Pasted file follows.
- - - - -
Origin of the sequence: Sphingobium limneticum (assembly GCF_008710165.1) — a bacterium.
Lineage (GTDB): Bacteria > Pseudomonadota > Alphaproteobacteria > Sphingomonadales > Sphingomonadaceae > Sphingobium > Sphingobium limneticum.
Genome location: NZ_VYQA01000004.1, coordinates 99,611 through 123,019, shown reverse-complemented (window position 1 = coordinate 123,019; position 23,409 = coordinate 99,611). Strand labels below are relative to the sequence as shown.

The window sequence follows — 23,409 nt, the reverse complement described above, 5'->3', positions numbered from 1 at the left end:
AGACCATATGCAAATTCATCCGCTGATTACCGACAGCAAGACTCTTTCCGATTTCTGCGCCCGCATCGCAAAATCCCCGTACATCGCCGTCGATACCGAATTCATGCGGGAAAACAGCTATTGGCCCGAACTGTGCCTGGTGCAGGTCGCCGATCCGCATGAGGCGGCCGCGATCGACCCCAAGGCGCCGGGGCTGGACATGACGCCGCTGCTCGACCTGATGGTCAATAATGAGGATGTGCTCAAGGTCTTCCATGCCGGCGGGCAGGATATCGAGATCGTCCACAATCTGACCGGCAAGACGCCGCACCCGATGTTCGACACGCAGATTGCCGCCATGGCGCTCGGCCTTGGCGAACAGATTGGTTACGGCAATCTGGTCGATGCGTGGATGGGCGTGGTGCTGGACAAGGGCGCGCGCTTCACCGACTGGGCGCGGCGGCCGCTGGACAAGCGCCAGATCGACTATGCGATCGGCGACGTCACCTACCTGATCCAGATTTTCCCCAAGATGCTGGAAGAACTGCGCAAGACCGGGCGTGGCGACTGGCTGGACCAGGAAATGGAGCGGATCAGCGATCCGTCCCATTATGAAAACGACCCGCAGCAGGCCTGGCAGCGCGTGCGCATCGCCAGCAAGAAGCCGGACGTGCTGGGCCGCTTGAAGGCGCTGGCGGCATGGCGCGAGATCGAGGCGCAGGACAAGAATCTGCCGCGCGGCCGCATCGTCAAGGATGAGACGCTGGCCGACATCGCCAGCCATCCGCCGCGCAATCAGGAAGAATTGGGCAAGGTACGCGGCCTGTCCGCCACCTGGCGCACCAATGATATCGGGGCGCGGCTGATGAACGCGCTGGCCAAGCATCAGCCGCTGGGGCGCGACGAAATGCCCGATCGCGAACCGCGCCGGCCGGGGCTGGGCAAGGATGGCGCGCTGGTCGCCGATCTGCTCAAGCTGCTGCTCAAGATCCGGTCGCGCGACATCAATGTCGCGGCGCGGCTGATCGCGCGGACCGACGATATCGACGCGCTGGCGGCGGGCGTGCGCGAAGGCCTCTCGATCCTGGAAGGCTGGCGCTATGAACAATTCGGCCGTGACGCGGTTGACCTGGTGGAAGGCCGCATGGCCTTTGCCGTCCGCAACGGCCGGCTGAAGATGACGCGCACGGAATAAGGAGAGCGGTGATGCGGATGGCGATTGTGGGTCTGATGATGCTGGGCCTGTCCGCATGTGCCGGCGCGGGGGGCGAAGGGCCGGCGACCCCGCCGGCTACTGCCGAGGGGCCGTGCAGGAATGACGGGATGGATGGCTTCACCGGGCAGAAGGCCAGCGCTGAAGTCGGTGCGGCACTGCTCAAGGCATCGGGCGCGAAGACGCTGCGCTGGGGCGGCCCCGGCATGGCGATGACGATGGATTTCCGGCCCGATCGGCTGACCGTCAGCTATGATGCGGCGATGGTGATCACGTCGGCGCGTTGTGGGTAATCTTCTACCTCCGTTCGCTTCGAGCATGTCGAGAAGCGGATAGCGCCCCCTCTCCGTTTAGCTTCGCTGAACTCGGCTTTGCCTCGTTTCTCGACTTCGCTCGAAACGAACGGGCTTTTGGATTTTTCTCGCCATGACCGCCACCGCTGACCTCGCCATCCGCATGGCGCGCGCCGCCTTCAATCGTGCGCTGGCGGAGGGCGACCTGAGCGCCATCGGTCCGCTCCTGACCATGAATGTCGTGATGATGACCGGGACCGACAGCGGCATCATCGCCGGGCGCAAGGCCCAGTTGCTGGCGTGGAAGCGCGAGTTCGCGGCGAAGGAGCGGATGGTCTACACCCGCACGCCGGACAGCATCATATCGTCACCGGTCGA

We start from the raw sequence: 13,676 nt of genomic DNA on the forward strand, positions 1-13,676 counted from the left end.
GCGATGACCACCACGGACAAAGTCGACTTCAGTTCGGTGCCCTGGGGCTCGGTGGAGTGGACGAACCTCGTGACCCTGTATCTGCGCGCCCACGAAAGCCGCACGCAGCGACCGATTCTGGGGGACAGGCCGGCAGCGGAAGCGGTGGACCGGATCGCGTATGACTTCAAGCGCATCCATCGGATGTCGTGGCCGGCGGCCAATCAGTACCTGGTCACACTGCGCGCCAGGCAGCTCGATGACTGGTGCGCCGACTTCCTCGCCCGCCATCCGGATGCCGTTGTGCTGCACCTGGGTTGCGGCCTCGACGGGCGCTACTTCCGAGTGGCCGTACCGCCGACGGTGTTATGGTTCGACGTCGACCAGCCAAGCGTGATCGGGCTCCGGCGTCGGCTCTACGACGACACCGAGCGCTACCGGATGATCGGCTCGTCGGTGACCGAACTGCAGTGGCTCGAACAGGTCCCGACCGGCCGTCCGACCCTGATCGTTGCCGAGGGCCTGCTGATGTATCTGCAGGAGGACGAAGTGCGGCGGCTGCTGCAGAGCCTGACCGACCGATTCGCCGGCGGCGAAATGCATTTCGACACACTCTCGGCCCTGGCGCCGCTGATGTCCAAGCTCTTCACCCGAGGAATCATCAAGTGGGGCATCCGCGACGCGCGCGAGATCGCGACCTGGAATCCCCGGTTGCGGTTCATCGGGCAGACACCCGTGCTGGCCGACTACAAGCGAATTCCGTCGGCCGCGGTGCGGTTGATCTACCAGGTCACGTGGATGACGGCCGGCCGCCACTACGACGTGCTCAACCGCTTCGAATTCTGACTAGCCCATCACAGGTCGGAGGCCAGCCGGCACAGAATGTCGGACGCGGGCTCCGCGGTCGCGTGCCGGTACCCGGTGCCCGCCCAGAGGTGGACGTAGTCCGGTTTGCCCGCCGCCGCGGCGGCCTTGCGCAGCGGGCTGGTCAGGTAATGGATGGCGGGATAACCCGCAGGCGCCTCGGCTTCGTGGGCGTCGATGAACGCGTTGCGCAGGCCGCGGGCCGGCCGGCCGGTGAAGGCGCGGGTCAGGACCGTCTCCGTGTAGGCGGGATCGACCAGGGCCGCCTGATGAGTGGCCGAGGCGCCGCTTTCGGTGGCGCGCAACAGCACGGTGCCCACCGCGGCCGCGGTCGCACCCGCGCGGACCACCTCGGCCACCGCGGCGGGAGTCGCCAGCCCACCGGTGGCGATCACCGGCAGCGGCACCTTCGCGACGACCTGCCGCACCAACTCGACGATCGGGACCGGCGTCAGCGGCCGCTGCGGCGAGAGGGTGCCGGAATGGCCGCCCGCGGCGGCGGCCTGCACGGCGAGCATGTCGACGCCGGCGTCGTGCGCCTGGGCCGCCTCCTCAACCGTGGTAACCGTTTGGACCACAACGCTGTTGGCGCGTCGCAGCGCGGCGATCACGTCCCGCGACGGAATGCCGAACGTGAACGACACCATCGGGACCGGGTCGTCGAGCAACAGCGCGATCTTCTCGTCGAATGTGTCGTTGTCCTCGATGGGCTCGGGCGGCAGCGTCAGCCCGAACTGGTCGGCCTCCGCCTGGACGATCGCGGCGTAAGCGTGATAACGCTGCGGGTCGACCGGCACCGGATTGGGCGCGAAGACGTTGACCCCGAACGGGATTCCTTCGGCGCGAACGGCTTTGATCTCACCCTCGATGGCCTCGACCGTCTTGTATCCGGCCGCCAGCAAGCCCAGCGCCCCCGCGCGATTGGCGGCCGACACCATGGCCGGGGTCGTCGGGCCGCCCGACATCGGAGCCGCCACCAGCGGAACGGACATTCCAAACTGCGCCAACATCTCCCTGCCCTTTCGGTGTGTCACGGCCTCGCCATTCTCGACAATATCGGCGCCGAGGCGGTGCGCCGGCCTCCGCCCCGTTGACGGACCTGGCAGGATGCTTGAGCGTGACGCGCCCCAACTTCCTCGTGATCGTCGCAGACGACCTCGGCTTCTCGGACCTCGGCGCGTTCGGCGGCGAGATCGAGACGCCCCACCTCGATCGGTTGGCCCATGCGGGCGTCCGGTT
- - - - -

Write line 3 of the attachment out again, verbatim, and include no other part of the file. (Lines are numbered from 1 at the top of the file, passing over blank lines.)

Genome location: NZ_VYQA01000004.1, coordinates 99,611 through 123,019, shown reverse-complemented (window position 1 = coordinate 123,019; position 23,409 = coordinate 99,611). Strand labels below are relative to the sequence as shown.